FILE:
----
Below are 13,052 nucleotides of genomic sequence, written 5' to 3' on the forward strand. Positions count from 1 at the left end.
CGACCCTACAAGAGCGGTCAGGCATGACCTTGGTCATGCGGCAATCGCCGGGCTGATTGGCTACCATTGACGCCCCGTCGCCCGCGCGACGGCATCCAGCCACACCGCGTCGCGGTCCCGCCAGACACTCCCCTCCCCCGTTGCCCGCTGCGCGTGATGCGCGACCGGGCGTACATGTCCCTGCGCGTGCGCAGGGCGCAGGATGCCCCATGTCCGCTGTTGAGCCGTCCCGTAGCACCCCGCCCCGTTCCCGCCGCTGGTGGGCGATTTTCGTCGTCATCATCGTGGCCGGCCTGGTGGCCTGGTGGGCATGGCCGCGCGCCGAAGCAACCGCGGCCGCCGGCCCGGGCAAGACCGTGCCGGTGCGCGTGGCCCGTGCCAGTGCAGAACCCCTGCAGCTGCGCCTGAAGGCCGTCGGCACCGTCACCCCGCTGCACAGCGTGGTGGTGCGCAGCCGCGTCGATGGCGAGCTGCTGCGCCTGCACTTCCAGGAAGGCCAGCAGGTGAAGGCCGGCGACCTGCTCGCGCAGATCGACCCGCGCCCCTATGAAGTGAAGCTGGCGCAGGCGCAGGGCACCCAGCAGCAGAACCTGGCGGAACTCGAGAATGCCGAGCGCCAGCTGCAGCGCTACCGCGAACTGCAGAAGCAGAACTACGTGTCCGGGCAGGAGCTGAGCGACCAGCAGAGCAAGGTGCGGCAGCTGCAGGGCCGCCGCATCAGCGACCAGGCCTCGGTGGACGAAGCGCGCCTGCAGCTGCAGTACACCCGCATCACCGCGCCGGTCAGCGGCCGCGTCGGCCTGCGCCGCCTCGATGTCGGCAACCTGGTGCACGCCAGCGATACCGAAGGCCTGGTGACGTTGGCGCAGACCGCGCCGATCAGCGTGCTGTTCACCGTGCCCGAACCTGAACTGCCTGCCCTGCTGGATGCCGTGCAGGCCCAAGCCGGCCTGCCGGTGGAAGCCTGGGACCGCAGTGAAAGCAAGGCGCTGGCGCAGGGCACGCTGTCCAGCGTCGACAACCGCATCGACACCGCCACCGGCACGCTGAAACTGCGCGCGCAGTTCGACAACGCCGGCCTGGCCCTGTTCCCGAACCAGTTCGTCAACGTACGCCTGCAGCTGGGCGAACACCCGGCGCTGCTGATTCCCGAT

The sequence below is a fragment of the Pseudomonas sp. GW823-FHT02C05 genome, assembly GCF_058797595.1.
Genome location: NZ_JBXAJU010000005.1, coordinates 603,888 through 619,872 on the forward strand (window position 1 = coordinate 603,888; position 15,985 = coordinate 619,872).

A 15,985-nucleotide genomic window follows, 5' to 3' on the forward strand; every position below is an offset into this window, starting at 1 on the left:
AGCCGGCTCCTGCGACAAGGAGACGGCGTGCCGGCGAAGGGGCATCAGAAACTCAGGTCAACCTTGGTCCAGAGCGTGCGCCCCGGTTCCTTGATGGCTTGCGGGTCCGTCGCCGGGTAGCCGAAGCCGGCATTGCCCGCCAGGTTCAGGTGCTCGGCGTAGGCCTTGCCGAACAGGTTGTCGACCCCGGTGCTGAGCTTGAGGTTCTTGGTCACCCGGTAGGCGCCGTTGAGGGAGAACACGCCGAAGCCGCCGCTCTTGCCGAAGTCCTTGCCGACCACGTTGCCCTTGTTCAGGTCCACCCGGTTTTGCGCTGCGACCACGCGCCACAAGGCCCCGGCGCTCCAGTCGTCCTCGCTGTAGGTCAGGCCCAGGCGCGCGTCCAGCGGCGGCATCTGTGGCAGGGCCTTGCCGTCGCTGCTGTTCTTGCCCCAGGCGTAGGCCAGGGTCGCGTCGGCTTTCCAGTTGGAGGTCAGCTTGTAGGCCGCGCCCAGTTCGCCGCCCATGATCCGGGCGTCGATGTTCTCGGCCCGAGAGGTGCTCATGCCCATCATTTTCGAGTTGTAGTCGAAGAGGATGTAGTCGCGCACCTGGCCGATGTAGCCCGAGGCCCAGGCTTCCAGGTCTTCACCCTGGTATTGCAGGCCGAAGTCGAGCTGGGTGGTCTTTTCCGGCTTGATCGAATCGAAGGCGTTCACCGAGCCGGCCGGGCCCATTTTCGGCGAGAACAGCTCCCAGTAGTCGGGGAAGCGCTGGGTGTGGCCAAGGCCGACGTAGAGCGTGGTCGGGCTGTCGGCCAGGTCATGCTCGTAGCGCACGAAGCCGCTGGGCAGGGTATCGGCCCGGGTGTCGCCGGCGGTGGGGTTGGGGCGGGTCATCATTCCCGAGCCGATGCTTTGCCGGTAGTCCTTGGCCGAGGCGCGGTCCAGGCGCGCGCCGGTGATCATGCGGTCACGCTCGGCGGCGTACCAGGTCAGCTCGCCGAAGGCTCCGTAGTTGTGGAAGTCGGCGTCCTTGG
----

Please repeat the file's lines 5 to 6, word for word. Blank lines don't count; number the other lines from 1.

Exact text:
A 15,985-nucleotide genomic window follows, 5' to 3' on the forward strand; every position below is an offset into this window, starting at 1 on the left:
AGCCGGCTCCTGCGACAAGGAGACGGCGTGCCGGCGAAGGGGCATCAGAAACTCAGGTCAACCTTGGTCCAGAGCGTGCGCCCCGGTTCCTTGATGGCTTGCGGGTCCGTCGCCGGGTAGCCGAAGCCGGCATTGCCCGCCAGGTTCAGGTGCTCGGCGTAGGCCTTGCCGAACAGGTTGTCGACCCCGGTGCTGAGCTTGAGGTTCTTGGTCACCCGGTAGGCGCCGTTGAGGGAGAACACGCCGAAGCCGCCGCTCTTGCCGAAGTCCTTGCCGACCACGTTGCCCTTGTTCAGGTCCACCCGGTTTTGCGCTGCGACCACGCGCCACAAGGCCCCGGCGCTCCAGTCGTCCTCGCTGTAGGTCAGGCCCAGGCGCGCGTCCAGCGGCGGCATCTGTGGCAGGGCCTTGCCGTCGCTGCTGTTCTTGCCCCAGGCGTAGGCCAGGGTCGCGTCGGCTTTCCAGTTGGAGGTCAGCTTGTAGGCCGCGCCCAGTTCGCCGCCCATGATCCGGGCGTCGATGTTCTCGGCCCGAGAGGTGCTCATGCCCATCATTTTCGAGTTGTAGTCGAAGAGGATGTAGTCGCGCACCTGGCCGATGTAGCCCGAGGCCCAGGCTTCCAGGTCTTCACCCTGGTATTGCAGGCCGAAGTCGAGCTGGGTGGTCTTTTCCGGCTTGATCGAATCGAAGGCGTTCACCGAGCCGGCCGGGCCCATTTTCGGCGAGAACAGCTCCCAGTAGTCGGGGAAGCGCTGGGTGTGGCCAAGGCCGACGTAGAGCGTGGTCGGGCTGTCGGCCAGGTCATGCTCGTAGCGCACGAAGCCGCTGGGCAGGGTATCGGCCCGGGTGTCGCCGGCGGTGGGGTTGGGGCGGGTCATCATTCCCGAGCCGATGCTTTGCCGGTAGTCCTTGGCCGAGGCGCGGTCCAGGCGCGCGCCGGTGATCATGCGGTCACGCTCGGCGGCGTACCAGGTCAGCTCGCCGAAGGCTCCGTAGTTGTGGAAGTCGGCGTCCTTGG